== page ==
Very good questions. I use them term essential in basically the same way it is used in the ITOE with respect to definitions. The esssential characteristic of a concept is the characteristic that is most fundamental, and most responsible for the concept's distinguishing characteristics. When discussing the study of epistemology, I decide what is essential in basically the same way. I ask "What are the broadest, most fundamental principles in this discipline of study?", and "Which principles of this discipline are most responsible for explaining the distinguishing characteristics of the discipline?"

So, what is essential in epistemology? I would say inductive and deductive logic, the theory of concepts, and the hierarchical/contextual nature of knowledge (though this is certainly not an exhaustive list). The fact that I have a limited focal awareness is realted to some of these essential principles, but the question of whether my focal awareness can grasp 5 vs 6 units at a time is not essential. The fact that consciousness is an active process is realted to essential principles, but the amount of time it takes in a deprevation chamber for one to lose touch with reality is not essential.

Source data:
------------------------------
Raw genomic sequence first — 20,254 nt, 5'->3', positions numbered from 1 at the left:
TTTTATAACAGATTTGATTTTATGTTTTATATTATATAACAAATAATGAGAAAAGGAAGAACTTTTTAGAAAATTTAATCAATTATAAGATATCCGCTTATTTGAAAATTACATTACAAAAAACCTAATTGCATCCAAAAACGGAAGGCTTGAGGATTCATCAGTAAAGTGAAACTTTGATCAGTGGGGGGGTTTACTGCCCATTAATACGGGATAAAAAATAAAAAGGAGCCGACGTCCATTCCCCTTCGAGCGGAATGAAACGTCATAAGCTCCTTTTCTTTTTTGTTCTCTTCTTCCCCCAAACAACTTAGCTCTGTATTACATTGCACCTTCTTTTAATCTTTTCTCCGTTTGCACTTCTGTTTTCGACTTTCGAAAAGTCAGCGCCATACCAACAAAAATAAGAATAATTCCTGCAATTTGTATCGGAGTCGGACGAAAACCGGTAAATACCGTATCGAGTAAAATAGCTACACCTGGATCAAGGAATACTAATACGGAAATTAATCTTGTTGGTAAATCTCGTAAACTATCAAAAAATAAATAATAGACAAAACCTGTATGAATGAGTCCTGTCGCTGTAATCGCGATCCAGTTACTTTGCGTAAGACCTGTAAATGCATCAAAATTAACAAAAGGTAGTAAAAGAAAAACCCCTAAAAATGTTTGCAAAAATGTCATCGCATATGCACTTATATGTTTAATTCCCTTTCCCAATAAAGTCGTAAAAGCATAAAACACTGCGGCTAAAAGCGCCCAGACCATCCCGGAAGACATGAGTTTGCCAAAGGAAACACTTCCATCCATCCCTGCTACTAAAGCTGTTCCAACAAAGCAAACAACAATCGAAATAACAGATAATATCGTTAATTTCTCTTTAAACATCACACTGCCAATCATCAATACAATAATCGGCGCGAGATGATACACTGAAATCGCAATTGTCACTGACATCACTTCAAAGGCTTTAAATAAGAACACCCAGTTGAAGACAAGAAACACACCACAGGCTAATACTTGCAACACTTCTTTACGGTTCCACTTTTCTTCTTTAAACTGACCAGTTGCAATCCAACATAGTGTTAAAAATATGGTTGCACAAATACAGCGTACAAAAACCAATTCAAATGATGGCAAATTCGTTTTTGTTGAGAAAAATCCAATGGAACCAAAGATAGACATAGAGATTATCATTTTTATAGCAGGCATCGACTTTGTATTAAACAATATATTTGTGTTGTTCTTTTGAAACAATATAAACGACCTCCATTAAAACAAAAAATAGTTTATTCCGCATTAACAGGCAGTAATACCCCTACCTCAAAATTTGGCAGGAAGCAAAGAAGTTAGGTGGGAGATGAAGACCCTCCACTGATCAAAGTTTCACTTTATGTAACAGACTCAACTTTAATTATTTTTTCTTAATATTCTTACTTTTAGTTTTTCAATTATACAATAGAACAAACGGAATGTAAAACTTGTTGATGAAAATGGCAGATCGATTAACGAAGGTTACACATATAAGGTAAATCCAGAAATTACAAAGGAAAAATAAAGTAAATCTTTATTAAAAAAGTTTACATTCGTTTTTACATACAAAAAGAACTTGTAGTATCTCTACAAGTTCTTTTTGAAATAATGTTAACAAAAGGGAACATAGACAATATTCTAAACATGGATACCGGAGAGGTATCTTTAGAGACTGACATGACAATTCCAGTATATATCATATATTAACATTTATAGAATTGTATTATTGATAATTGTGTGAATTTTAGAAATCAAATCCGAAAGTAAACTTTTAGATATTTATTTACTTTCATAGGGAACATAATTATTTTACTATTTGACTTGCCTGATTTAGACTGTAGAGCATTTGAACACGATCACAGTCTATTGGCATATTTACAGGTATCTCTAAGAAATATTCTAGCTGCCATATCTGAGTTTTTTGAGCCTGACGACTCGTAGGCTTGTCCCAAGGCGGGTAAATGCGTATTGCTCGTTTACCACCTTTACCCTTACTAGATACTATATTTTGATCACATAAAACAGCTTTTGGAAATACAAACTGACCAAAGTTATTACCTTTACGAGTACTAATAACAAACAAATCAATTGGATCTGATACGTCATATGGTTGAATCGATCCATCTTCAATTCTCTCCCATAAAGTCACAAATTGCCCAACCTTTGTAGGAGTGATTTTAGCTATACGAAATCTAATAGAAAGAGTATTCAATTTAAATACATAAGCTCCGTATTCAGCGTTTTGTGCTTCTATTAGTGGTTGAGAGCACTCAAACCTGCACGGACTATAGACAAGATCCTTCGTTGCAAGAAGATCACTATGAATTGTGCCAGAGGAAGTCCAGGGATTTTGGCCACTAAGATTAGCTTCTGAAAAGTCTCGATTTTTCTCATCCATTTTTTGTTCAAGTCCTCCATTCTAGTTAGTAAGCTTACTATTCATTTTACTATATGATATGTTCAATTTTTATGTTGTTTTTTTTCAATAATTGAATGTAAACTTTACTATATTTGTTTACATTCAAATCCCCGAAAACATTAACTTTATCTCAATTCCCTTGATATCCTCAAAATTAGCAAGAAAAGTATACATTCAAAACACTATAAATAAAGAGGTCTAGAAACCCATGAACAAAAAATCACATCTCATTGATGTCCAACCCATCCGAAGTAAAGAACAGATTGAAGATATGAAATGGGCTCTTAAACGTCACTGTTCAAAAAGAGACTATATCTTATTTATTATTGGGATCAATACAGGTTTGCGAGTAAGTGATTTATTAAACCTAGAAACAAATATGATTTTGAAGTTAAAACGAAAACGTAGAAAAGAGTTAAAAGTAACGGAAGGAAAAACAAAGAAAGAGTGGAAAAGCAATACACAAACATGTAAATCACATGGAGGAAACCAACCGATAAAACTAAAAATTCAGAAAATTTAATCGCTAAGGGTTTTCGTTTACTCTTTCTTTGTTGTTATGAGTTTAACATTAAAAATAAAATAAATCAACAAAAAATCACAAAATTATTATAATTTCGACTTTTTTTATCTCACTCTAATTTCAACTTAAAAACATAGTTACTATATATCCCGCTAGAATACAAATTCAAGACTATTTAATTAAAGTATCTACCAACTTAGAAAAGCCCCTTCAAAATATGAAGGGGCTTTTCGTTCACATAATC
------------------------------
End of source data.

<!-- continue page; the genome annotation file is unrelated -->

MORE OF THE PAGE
Note that the two essential facts I listed above (limited focal awareness and consciousness as an active state) are both facts that can be ascertained introspectively by any teenager. Scientific experiemention is not required to determine whether or not man's focal awareness is limited, it is required to determine the exact range of that awareness.

I think Campbell argues in his essay that the Cognitive Revolution was essential to Ayn Rand's development of her epistemology. In Campbell's view, it is not merely a question of subtle influences or handy examples, as I have suggested. In this case, the onus of proof lies with Campbell, because he's the one who wants to prove that Rand was significantly influenced by the theories he mentions. The fact that she was aware of them, and used some particular experiments as examples, is not sufficient evidence to conclude that Rand treated this information as fundamental. Campbell has more work to do if he wants to demonstrate this, especially considering that Rand explicitly rejected the ideas of several Cognitive Theorists.

--Dan Edge

Adam, I, myself, was not

Marsha Enright's picture

Adam,

I, myself, was not arguing for the idea that Rand did not believe science influences philosophy. I was trying to get clarification from Dan on his objections to Robert's arguments. Dan was taking the position that Rand was not and need not have been influenced by science to come up with her theories. 

The evidence speaks otherwise.

Marsha

"Imagination is a force for the discovery of truth." Maria Montessori

When did Ayn Rand change her mind about the scope of philosophy?

AdamReed's picture

Marsha,